Union-busting Governor of Wisconsin drops out of Presidential race due to lack of support 

Hooksett – NH AFL-CIO President Glenn Bracket issued the following statement today, following WI Gov. Scott Walker’s decision to drop out of the race for the Republican nomination for President. 

 “Scott Walker’s campaign for President was a failure because working families in New Hampshire and around the country rejected his disgraceful union-busting ideas. Walker calling it quits today was a victory for working men and women everywhere. Clearly, demonizing workers isn’t a viable path to the nomination, even in today’s increasingly extreme Republican Party.” 

NH AFL-CIO President Glenn Brackett’s Speech At NH Dems 2016 Convention

Below are the remarks as prepared by NH AFL-CIO President Glenn Brackett delivered at the New Hampshire Democratic Party Convention on Saturday.

Glenn Brackett, President of the NH AFL-CIO

Glenn Brackett, President of the NH AFL-CIO

Thank you, Chairman Buckley. Delegates, honored guests and friends.

I would like to take a few minutes this afternoon to talk to you about the Labor movement in New Hampshire. As many of you know, in my previous position as Business Manager of IBEW Local 2320, I, along with President Don Trementozzi of CWA Local 1400, represented the telecommunications workers of New Hampshire. In February of this year, the IBEW & CWA declared victory and won a hard-fought, five month long strike against Fairpoint Communications. Now you all need to understand that Fairpoint is a North Carolina based, anti-union company. Their negotiating strategy was to present, on Day 1 of bargaining, a comprehensive package of contract proposals, each of which was completely and totally concessionary in nature. They didn’t respond to any of our counter-proposals and they didn’t budge off any of their initial proposals. In effect, their initial proposals were a “take it or leave it” proposition. After 6 weeks of what I can only describe as “surface bargaining”, Fairpoint declared that we were at contract impasse and they imposed their original terms and conditions on the workers. And it was ugly.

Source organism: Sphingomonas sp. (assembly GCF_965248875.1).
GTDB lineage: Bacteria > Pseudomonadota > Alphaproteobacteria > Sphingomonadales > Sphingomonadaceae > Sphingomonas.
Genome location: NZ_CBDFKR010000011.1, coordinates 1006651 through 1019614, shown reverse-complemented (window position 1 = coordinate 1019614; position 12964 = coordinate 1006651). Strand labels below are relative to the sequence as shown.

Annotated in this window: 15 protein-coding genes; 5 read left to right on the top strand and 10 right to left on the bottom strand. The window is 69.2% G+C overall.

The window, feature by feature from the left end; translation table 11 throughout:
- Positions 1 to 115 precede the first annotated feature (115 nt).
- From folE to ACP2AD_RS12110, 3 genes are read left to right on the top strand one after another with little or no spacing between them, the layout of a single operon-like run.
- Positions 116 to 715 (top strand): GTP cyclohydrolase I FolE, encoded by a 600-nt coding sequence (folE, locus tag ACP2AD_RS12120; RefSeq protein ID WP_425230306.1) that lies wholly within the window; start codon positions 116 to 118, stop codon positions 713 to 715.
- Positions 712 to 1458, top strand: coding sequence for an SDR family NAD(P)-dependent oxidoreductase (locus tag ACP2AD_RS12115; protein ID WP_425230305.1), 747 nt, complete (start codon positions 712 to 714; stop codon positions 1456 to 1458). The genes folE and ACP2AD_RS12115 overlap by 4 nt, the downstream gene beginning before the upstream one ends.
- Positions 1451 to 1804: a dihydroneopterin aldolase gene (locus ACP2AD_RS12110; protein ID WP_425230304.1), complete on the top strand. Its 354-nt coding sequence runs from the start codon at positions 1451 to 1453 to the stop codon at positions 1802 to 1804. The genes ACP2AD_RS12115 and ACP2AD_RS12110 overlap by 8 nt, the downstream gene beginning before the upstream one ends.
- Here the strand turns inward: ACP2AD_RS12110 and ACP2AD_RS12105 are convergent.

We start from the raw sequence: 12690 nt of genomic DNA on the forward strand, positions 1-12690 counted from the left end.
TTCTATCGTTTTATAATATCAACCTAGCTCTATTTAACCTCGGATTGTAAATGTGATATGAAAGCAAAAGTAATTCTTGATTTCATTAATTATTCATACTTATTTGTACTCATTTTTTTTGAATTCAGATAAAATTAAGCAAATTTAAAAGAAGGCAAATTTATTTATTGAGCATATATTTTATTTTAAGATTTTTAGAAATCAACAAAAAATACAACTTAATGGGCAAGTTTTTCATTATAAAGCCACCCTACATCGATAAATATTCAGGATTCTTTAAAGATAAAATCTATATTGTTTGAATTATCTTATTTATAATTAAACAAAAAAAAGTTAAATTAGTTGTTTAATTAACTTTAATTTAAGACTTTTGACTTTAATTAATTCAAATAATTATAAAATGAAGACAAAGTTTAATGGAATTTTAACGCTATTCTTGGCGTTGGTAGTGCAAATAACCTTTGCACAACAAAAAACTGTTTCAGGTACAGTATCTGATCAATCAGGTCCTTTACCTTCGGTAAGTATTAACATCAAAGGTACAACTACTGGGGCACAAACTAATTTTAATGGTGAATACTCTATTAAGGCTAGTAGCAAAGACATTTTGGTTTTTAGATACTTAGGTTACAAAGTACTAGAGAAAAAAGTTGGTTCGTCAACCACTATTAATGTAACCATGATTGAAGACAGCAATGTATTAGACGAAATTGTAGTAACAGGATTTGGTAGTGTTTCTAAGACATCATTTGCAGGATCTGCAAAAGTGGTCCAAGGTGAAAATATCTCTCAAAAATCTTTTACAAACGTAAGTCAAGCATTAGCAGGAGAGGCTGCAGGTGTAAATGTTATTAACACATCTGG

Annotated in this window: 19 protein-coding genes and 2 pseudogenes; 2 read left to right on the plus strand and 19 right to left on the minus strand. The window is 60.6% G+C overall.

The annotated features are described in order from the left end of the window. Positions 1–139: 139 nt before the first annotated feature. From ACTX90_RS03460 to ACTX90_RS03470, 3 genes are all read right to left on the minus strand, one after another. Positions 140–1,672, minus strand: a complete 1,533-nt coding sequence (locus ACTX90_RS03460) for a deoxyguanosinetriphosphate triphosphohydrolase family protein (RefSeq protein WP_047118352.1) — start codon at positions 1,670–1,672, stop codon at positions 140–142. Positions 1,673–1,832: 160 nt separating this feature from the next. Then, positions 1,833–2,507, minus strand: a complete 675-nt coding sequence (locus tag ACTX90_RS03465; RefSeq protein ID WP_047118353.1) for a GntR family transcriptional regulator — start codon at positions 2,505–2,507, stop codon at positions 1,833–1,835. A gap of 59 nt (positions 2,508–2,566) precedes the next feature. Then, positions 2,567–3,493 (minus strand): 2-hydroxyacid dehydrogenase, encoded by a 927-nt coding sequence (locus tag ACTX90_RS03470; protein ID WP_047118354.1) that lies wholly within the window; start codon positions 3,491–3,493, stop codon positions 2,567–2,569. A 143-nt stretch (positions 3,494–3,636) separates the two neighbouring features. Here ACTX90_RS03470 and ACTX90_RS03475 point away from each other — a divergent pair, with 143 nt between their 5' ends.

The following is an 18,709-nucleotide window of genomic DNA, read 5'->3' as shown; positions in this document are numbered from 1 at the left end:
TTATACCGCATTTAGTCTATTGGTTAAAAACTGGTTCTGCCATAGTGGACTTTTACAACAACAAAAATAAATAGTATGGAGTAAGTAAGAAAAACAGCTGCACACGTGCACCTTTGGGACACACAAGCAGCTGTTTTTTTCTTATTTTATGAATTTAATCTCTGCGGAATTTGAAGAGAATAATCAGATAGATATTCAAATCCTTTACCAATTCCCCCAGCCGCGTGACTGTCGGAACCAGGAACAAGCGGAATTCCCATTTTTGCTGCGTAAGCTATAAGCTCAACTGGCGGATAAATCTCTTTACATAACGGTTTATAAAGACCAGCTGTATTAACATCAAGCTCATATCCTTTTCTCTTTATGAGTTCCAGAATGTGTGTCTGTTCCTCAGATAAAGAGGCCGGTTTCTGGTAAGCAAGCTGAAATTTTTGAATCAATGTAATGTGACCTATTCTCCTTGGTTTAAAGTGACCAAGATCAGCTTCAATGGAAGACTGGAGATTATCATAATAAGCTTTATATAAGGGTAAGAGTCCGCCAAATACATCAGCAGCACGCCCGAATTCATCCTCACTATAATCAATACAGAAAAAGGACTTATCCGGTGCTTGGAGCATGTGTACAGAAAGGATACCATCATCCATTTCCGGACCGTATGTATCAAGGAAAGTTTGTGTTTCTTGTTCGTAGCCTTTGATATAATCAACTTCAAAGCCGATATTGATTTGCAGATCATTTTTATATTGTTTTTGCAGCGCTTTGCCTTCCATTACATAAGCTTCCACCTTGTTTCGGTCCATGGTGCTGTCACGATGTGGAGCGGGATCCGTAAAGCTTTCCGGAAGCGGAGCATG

They took away our pension. They took away our healthcare. They took away much of our benefit package. They took away virtually everything we had bargained for over the past 30 years. But what they couldn’t take away, and they tried, was the solidarity and strength of our collective memberships. By utilizing good, old fashioned grassroots organizing and mobilizing, we stood as one unit and we went to battle for our families.

And our friends stood with us. From Senator Shaheen to Congresswoman Kuster, to Governor Hassan, to the Executive Council, along with all the Democratic State Senators and many, many of our Democratic State Reps, the support we received was awesome.

The family of unions in New Hampshire had our backs in a big way. From the teachers, to the fire fighters, to the postal workers, to the building trades, they all stood with us. We had the Teamsters, the CWA, all of the IBEW locals, AFSCME, the UAW, the SEIU and if I forgot anybody I apologize, but the New Hampshire union family all joined us and provided tremendous support. In short, our friends and our allies stuck together with us and they made it possible for us to successfully bargain for our pensions, our healthcare and our benefits. All of us, sticking together, made it possible for us to win that strike. And I would like to take this opportunity to thank all of you, as our allies and partners, for what you did to help us. We may not have succeeded without you. Thank you, on behalf of the telecommunications workers of New Hampshire.

But succeed, we did and this collective victory has now set the stage that will allow great things to happen. We have proven that a strong, grass-roots movement, supported by partners and allies is a VERY powerful tool. The New Hampshire AFL-CIO is committed to continue to build, to expand and to educate this grass-roots movement. We are committed to utilizing this army of grass-roots supporters to turn out the vote and to elect like-minded representation, on both the state and federal level. We are committed, with the help of our partners and our allies, to affect policy changes that will improve the lives of New Hampshire citizens and their families. Some of these policy changes include:

A minimum wage that is a living wage, not a poverty wage.

Equal pay for equal work. Because wage discrimination hurts New Hampshire families.

The establishment of a much needed and long ignored prevailing wage rate for the State of New Hampshire.

And the ability for every citizen of New Hampshire to have access to quality, affordable healthcare.